Oil prices edged higher in Asian trading Wednesday ahead of U.S. government inventory data expected to show gasoline stocks fell for the fourth week in a row.
"Many traders are sidelining ahead of (U.S.) data due later," said Koichi Murakami, an analyst with brokerage Daiichi Shohin in Tokyo.
Light, sweet crude for April delivery rose 4 cents to US$60.73 a barrel in electronic trading on the New York Mercantile Exchange midmorning in Singapore.
The Brent crude contract for April gained 7 cents to US$61.46 a barrel on London's ICE Futures Exchange.
Data from the U.S. Department of Energy was expected to show a 1.4 million-barrel fall in gasoline stockpiles and 2.3 million-barrel slide in distillate stockpiles, which include diesel and heating oil, according to a survey of analysts by Dow Jones Newswires. Crude oil stockpiles are expected to build by 2 million barrels.
Kyle Cooper, director of research at IAF advisers in Houston, said traders will also be watching the data for signs that U.S. demand is easing, in light of the recent fall in global equities.
The contract rose 62 cents to settle at US$60.69 a barrel Tuesday as global stock markets recovered and traders bid up oil contracts. Major Asian markets rose for a second day Wednesday.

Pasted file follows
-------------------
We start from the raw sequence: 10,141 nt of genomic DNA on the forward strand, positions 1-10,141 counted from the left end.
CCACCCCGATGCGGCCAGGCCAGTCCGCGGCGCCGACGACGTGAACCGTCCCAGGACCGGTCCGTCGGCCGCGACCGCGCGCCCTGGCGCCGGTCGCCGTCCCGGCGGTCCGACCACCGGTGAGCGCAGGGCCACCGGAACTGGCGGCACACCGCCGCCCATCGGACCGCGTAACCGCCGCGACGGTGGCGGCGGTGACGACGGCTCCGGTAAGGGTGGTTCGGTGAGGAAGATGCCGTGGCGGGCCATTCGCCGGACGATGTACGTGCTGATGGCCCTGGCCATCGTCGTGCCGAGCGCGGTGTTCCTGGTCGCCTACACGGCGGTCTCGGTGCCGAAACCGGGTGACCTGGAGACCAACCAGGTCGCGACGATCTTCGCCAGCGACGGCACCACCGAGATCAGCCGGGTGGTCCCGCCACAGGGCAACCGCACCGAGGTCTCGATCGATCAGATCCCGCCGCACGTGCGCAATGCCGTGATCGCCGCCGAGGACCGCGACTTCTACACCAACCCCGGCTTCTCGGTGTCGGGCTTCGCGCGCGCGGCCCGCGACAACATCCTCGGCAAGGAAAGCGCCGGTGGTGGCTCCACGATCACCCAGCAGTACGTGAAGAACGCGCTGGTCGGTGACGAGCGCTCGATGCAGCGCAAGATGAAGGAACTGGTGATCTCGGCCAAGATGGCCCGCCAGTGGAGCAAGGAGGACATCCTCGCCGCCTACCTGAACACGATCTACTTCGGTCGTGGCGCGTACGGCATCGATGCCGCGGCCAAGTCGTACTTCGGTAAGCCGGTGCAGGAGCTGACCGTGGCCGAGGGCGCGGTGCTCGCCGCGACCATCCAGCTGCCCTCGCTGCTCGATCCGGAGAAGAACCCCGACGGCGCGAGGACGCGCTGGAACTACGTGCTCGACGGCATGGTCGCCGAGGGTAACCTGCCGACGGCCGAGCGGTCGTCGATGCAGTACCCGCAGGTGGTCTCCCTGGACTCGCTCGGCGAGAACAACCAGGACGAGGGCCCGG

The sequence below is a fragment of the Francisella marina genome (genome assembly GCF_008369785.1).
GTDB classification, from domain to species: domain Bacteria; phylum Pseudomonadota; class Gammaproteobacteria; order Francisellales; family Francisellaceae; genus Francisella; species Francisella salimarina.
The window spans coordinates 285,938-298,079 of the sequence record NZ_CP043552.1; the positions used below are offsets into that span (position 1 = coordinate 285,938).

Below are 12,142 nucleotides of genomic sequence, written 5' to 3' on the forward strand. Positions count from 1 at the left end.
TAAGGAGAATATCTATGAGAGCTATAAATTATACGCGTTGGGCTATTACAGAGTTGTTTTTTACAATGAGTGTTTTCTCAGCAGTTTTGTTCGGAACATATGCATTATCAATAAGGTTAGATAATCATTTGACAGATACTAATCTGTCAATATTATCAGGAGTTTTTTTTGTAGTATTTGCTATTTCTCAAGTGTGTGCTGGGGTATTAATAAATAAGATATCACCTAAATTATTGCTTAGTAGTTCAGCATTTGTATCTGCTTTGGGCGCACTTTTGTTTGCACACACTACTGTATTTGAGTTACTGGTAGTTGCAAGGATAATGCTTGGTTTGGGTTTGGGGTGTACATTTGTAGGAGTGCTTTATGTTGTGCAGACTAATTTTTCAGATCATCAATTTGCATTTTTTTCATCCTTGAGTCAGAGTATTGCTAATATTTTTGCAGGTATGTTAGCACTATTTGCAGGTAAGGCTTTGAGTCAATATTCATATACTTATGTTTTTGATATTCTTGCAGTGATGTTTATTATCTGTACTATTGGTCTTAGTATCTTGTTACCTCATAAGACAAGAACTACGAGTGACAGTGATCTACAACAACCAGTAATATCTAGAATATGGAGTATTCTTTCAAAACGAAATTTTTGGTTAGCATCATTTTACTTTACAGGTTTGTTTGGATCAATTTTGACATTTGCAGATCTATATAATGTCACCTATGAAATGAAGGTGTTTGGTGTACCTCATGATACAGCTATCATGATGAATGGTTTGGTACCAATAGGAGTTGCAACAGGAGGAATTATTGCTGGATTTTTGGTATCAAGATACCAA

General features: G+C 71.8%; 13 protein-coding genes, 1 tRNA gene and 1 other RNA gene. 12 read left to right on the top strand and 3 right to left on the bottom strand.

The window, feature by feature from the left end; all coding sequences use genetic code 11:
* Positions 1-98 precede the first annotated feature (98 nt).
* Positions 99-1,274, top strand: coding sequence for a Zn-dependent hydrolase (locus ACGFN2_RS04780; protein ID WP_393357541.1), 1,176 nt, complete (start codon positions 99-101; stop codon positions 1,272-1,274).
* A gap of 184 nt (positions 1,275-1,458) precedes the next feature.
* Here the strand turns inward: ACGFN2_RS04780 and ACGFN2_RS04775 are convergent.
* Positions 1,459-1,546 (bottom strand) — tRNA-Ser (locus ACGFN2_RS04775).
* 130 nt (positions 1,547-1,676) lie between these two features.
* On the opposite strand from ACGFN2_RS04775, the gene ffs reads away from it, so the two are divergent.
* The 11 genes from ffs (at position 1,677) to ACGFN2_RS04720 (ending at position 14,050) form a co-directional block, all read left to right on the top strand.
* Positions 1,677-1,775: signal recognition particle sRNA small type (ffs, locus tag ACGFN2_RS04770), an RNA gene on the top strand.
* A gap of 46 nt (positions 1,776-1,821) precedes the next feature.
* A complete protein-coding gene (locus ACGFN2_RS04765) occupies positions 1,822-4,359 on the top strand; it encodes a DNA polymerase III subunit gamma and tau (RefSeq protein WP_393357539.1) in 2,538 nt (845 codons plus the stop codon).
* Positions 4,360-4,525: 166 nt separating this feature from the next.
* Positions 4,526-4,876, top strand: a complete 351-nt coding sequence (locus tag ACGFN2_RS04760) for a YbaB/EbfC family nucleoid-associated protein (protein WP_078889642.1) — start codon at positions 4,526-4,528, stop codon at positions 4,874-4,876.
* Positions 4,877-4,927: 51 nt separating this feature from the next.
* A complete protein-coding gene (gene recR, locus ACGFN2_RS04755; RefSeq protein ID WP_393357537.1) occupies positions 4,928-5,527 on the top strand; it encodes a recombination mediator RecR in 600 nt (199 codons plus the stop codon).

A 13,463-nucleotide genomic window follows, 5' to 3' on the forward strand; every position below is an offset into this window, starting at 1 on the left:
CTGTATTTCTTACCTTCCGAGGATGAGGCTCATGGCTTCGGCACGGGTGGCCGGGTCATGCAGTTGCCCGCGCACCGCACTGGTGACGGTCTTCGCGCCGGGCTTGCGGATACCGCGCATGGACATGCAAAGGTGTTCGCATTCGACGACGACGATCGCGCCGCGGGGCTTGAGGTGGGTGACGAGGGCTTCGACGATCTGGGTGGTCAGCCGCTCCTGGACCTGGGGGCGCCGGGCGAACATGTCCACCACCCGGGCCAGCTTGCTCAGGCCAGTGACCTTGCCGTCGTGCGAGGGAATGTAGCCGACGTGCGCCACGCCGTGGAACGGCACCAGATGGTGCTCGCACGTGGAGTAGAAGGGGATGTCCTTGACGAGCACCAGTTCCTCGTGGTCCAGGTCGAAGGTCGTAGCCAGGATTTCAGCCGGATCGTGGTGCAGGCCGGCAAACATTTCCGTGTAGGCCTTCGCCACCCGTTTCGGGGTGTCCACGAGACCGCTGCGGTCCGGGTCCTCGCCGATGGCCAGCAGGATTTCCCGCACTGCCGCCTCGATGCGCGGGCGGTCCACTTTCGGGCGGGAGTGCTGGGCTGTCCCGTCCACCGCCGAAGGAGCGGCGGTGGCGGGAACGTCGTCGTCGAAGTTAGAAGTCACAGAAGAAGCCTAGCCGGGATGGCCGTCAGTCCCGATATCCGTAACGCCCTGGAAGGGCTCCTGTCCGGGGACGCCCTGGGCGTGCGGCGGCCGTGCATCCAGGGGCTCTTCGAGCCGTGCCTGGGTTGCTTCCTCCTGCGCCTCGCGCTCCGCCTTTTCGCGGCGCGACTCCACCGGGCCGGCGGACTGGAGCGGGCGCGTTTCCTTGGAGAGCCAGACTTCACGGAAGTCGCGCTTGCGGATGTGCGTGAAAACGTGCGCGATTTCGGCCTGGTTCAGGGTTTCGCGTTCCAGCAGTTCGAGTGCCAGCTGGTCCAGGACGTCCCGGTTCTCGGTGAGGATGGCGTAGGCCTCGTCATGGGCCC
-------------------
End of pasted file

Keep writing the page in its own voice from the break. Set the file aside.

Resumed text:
Also buoying crude prices was a U.S. Energy Information Administration's short-term energy outlook released Tuesday. The EIA predicted that oil demand will be 2.7 percent higher in the first quarter of 2007 than the same period a year ago, and that natural gas demand will surge 11 percent this year from 2006.
The report also said Organization of Petroleum Exporting Countries slashed crude output further in February, and that the U.S. retail gasoline price will average US$2.62 a gallon (69 cents a liter) in the second quarter. On Tuesday, the average U.S. pump price for regular gasoline was US$2.49 (65 cents a liter).
Markets are also watching developments in the Middle East over Iran's over failure to comply with demands to halt its uranium enrichment program. Washington is pushing for tougher U.N. sanctions on Tehran and introducing legislation to squeeze Iran by punishing foreign oil companies that invest in its energy industry, the heart of Iran's economy, reports AP.
In other Nymex trading, heating oil futures rose 0.17 cent to US$1.7490 a gallon (3.8 liters) while natural gas gained 0.1 cent to US$7.473 per 1,000 cubic feet.
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